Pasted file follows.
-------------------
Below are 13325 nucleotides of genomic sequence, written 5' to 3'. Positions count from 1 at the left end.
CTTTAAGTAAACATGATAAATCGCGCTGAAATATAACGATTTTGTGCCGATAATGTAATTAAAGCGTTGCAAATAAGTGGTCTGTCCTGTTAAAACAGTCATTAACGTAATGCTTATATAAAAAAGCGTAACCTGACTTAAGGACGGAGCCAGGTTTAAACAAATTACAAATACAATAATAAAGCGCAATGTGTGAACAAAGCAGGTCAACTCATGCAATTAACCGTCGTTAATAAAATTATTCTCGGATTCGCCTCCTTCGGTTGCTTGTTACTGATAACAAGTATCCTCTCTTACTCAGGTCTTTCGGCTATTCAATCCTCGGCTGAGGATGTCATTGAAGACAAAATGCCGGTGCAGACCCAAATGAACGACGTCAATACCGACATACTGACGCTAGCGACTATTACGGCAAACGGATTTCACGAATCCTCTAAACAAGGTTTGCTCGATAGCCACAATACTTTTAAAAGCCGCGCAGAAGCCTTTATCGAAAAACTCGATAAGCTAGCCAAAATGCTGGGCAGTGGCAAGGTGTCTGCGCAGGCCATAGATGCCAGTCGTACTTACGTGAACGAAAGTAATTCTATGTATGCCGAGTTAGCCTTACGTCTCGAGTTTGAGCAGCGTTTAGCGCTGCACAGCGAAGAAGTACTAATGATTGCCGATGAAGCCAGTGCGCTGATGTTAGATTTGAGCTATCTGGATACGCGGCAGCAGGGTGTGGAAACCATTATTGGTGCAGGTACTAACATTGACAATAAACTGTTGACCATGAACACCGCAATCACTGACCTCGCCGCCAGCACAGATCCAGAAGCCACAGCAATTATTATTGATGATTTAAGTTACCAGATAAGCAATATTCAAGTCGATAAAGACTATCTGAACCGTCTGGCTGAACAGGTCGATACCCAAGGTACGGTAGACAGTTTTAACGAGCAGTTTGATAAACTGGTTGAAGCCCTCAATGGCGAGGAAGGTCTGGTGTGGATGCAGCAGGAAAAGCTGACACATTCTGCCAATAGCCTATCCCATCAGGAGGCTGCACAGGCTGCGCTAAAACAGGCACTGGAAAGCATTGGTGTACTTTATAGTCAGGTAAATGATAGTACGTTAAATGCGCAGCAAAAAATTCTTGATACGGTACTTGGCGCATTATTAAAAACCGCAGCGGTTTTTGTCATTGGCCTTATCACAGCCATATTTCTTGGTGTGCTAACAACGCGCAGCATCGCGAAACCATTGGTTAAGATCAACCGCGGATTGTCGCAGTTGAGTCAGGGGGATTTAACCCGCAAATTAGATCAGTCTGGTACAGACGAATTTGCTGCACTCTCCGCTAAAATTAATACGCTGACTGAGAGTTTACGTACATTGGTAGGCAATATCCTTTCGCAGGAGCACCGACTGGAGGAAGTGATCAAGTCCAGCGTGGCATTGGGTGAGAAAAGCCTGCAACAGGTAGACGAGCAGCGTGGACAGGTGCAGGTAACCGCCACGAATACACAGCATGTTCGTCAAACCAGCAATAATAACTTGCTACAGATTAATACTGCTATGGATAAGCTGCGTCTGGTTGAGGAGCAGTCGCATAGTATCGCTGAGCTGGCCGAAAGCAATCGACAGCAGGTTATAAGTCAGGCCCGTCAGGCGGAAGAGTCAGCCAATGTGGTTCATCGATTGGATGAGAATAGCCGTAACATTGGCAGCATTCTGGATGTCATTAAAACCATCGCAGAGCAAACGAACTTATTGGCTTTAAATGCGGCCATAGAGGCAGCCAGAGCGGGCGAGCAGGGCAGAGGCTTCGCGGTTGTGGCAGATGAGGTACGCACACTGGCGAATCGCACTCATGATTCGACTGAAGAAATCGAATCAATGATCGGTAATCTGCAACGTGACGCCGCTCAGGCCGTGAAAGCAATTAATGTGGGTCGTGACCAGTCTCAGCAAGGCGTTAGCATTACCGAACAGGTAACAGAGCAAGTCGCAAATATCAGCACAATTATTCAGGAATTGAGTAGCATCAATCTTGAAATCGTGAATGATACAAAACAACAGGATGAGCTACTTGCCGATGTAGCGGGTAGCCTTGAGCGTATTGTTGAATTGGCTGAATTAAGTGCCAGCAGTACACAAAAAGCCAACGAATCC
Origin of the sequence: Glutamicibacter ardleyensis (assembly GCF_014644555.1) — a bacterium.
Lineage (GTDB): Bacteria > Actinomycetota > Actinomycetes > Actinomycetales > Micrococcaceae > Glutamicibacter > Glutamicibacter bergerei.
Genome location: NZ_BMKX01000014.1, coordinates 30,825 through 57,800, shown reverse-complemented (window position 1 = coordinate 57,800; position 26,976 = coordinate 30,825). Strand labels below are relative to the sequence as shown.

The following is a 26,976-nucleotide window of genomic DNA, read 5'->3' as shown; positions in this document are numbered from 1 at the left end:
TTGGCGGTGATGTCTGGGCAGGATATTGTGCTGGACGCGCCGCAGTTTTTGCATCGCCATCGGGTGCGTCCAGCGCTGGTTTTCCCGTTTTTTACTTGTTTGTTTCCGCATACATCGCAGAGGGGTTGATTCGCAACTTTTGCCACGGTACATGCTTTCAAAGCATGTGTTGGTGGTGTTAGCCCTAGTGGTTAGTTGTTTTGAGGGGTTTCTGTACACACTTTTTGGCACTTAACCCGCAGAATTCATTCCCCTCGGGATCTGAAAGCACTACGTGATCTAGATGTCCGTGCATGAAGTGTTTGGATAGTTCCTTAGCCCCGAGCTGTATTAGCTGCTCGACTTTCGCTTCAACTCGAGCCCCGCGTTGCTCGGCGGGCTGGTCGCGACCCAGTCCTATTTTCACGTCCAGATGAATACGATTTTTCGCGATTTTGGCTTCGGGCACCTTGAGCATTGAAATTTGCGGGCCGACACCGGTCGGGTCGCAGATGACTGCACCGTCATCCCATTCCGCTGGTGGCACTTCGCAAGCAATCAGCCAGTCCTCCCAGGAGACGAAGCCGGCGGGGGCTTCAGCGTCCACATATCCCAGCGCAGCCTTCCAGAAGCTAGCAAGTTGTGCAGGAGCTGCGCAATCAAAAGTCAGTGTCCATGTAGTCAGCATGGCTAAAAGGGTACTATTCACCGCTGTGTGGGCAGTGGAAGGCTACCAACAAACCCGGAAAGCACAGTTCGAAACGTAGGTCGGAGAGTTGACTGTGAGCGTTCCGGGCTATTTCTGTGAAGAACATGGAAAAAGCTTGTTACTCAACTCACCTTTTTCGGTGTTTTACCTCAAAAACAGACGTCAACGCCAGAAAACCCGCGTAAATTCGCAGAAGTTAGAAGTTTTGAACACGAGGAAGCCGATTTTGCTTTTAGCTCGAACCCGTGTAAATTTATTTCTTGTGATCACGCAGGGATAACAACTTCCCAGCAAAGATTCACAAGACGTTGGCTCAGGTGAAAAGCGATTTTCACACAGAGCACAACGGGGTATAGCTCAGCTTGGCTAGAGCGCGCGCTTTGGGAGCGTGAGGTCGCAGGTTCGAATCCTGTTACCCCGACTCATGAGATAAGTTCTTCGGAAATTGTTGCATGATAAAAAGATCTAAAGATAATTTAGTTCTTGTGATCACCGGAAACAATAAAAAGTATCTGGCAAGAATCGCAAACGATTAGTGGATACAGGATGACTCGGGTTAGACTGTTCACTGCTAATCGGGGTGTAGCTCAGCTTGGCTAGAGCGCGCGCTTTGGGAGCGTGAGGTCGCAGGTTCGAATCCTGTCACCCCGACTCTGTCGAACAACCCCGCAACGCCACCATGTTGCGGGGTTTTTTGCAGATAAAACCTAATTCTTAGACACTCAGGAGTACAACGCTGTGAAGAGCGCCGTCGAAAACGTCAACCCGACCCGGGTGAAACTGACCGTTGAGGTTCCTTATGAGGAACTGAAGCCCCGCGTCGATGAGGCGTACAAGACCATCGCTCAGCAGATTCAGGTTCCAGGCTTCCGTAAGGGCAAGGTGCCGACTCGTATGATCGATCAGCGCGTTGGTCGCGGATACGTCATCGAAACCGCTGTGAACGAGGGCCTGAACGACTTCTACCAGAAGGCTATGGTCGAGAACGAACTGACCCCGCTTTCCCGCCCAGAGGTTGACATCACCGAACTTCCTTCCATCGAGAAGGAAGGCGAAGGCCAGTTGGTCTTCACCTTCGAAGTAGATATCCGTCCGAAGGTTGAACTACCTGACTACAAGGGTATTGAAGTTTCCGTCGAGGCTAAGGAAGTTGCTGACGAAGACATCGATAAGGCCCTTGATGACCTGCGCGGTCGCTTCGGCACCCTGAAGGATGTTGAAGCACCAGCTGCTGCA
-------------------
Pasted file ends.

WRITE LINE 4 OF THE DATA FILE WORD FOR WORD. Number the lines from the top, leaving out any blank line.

Lineage (GTDB): Bacteria > Actinomycetota > Actinomycetes > Actinomycetales > Micrococcaceae > Glutamicibacter > Glutamicibacter bergerei.